Dornan Engineering was appointed to complete the mechanical services installation at a new manufacturing facility for a private client.


On a project in Ireland, Dornan Engineering was tasked with finding a suitable multi-service suspended support system to facilitate amended mechanical and electrical services within a suspended ceiling system. Engagement between the design team and other project stakeholders resulted in a multi-service suspended lattice-support frame system solution being devised.

Drop rod render.

Design change issues

During the early contractor involvement (ECI) period, in which Dornan engaged, an issue arose where, due to a revised fit-out application, the redesigned services and architectural loadings exceeded the original secondary steel frame structure capabilities.

As lead coordinator, Dornan was briefed by the client to pursue a support system over the production and laboratory areas to support the services to include sprinkler, mechanical, electrical and suspended ceiling system incorporating light fittings, HVAC (HEPA) filters and ancillary process components.

Suspended lattice frame support system

Dornan’s design team explored various support options with the client, design team and fit-out contractor before concluding that a suspended lattice frame support system would be the best fit for the project. This lattice system would be suspended from the building’s primary structural frame six metres above the level of the lattice beam frame. Dornan proceeded to engage its structural engineer to carry out detailed design, working closely with the Dornan BIM team based in its Cork office.

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Overcoming challenges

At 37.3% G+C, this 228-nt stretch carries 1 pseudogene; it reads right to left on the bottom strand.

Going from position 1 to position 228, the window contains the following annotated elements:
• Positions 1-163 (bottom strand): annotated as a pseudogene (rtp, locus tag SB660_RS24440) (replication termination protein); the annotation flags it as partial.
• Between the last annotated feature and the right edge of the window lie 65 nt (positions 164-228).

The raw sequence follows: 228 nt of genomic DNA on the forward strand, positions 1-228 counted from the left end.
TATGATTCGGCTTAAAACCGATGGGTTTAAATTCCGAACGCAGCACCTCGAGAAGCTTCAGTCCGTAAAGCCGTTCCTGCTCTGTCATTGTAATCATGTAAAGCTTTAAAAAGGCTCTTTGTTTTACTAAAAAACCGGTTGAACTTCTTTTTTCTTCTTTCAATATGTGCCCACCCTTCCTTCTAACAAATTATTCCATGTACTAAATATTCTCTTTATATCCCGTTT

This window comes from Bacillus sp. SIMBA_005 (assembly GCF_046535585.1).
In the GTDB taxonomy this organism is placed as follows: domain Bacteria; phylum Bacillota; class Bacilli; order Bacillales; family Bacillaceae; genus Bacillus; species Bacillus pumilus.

Design commenced in Production Hall 2 to suit the construction programme. There were several challenges to be resolved.

Firstly, the structural portal frames, from which the suspended lattice frame was to be suspended, were at eight-metre centres. The maximum permissible load for the roof structure was 0.75 KN/M2, which designers had to take into consideration.

The lattice system also had to be coordinated with the lighting and HEPA filter arrangement within the finished ceiling layout of the production hall.

In addition, the brief called for the design of a cost-effective multi-service secondary support solution.

Design and collaboration

A bespoke bracket detail was designed to connect the lattice support system to the building’s structural steel portals. This bracket consisted of a 12mm flat plate clamped to the structural steel with high slip resistance clamps. A threaded rod was then connected to the bracket and suspended at six metres above floor level to connect to the lattice, beams which were located just above ceiling level.

Once the design of the lattice support system was completed, it was added to the overall coordinated 3D BIM model for the project. The mechanical, electrical and sprinkler services were then adjusted and coordinated to suit the new lattice support system. This activity was overseen by the Dornan Engineering BIM team as the lead coordinator for the project. Dornan used BIM 360 as a tool to help the process.

Drop rod installation for the suspended lattice frame.
The benefits

The lattice support system solution resulted in many benefits for the project.